Why is carcinogen ethylene oxide used to sterilize medical devices?


Frunk’s treatments went as planned and the cancer never returned. It wasn’t until 2018, when the EPA began outreach to communities designated high-risk for EtO exposure, that she learned the possible cause of her cancer.

She is now one of more than 800 people in Illinois who have filed personal injury lawsuits against Sterigenics for its chemical emissions, which they say caused their cancers.

A Cook County, Illinois, jury decided the first such case Sept. 19, and awarded the plaintiff $363 million. Sue Kamuda, 70, alleged she developed breast cancer after living one-third of a mile from the plant for 37 years. She also alleged her son, Brian Kamuda, was diagnosed with non-Hodgkin’s lymphoma in 2021 because he grew up there. Their suit marked the beginning of a long legal battle regarding whether companies such as Sterigenics can be held liable in civil court for increased cancer rates in communities where it operated. [This paragraph has been updated to reflect the outcome of this lawsuit, which was announced after the print edition of Modern Healthcare went to press.]

Other states are following Illinois. In Georgia, the Environmental Protection Division started monitoring EtO levels near sterilization plants and requesting stricter emissions controls. Facilities run by medical device manufacturers Sterigenics and Becton Dickinson signed consent orders in 2019 to temporarily close their plants in the state to improve emission protections and conduct air testing.

These companies have since faced dozens of lawsuits by Georgians who allege their operations caused cancer. Georgia regulators also found what’s known as fugitive emissions in a warehouse where manufacturers sent medical devices after being sterilized, which raised alarms about a new source of ethylene oxide release not previously considered.

A facility in Grand Rapids, Michigan, run by medical device manufacturer Viant, was shut down and fined in December 2019 by the Michigan Department of Environmental Quality after the state discovered fugitive emissions in a parking lot near the facility that exceeded the allowable safety limits.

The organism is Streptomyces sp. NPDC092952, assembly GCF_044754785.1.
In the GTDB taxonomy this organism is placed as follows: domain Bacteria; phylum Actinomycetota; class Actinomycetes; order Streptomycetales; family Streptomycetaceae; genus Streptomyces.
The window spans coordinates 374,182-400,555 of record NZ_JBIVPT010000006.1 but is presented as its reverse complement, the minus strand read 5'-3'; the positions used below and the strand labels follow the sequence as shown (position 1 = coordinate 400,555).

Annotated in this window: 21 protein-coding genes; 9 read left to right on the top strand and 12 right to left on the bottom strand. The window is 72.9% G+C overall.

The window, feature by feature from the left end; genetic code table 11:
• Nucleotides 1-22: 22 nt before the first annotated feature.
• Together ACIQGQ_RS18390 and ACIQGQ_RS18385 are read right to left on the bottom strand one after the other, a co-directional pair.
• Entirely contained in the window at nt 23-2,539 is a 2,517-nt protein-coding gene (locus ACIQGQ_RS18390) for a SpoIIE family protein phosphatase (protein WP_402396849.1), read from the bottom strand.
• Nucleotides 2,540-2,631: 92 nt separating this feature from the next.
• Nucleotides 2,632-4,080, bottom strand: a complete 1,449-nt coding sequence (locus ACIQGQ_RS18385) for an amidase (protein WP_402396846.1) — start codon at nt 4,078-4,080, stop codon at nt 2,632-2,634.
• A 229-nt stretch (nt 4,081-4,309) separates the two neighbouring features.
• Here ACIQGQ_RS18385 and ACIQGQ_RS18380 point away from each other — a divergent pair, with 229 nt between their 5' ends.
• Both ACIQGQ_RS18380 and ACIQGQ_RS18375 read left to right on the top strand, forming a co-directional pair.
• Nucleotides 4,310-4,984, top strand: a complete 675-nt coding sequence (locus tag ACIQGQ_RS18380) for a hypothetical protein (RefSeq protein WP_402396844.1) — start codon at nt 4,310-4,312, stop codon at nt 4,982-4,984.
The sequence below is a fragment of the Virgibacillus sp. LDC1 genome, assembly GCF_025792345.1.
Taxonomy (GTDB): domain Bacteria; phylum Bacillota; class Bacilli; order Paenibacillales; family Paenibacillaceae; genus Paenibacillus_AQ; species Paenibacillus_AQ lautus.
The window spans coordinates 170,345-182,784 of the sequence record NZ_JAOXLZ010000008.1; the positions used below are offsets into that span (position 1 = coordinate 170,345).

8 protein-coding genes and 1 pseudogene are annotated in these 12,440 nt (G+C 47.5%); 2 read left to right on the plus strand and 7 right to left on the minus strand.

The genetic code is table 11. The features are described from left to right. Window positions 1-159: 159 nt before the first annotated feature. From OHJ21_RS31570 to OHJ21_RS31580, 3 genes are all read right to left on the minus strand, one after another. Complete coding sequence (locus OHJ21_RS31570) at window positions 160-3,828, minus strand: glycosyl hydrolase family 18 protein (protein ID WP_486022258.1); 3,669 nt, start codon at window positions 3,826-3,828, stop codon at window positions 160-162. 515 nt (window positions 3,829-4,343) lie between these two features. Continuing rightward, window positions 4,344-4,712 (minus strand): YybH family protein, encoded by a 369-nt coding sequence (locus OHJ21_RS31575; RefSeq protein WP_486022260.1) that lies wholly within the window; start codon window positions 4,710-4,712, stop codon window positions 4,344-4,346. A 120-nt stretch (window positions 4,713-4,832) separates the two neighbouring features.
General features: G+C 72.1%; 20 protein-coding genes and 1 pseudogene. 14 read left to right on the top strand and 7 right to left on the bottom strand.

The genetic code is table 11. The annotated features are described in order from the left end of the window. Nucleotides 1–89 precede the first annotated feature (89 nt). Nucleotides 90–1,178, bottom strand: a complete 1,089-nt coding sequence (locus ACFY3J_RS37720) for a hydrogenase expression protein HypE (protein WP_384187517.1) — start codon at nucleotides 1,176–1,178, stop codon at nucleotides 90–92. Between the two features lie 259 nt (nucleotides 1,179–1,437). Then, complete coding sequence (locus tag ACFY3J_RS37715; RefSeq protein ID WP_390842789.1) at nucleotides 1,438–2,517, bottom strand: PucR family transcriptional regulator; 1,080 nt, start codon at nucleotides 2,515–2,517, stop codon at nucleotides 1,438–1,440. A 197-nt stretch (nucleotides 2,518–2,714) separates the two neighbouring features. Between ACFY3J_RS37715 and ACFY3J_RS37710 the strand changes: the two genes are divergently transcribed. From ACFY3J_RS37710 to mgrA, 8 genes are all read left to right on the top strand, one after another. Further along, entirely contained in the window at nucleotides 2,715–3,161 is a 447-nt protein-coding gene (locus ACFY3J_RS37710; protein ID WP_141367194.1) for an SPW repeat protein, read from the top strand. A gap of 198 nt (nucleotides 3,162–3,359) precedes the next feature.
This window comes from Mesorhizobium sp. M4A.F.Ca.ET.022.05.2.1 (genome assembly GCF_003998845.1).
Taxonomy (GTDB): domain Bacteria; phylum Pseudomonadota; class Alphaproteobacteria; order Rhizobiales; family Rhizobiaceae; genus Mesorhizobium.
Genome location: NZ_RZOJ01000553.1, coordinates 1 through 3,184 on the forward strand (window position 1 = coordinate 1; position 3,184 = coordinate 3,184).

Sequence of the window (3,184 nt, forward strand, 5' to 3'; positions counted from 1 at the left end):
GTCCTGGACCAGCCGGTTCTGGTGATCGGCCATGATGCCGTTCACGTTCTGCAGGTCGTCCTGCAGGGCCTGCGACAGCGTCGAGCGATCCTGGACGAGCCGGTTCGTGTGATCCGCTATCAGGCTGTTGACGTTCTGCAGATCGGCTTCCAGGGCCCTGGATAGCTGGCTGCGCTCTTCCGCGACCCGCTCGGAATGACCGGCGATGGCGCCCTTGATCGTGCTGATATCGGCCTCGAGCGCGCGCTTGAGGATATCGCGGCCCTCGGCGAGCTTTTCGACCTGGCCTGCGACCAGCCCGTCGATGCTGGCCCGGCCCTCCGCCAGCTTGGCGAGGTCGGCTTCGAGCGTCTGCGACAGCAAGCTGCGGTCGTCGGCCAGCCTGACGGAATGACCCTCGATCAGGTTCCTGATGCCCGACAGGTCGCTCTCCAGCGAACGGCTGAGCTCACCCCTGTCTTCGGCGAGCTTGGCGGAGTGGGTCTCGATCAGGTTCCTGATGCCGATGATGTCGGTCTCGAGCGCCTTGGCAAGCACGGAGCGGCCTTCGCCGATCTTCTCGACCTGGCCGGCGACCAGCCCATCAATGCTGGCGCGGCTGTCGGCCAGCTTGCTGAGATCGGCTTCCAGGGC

Last year, New Mexico Attorney General Hector Balderas (D) sued Sterigenics for emissions at a facility in San Teresa that opened in 1989. The site sterilized 2.5 million medical products every day, the company disclosed in legal filings. If it were to shut down, there wouldn’t be enough global capacity to make up the work, said Heather Mallinckrodt, associate vice president of contract and program services at consulting firm Vizient, which does business with companies that sterilize medical products, including Becton Dickinson.

“When [health systems] can’t get those products, they may have to delay a procedure. They may have to use an alternate product, which the clinicians aren’t as familiar with,” Mallinckrodt said.

Amid the disruption, manufacturers have had to triage the release of medical devices through a bottlenecked sterilization process. Devices for the most high-risk procedures and illnesses are prioritized, which threatens shortages of other products. Manufacturers have started to bring sterilization in-house to better control their inventory, Mallinckrodt said.



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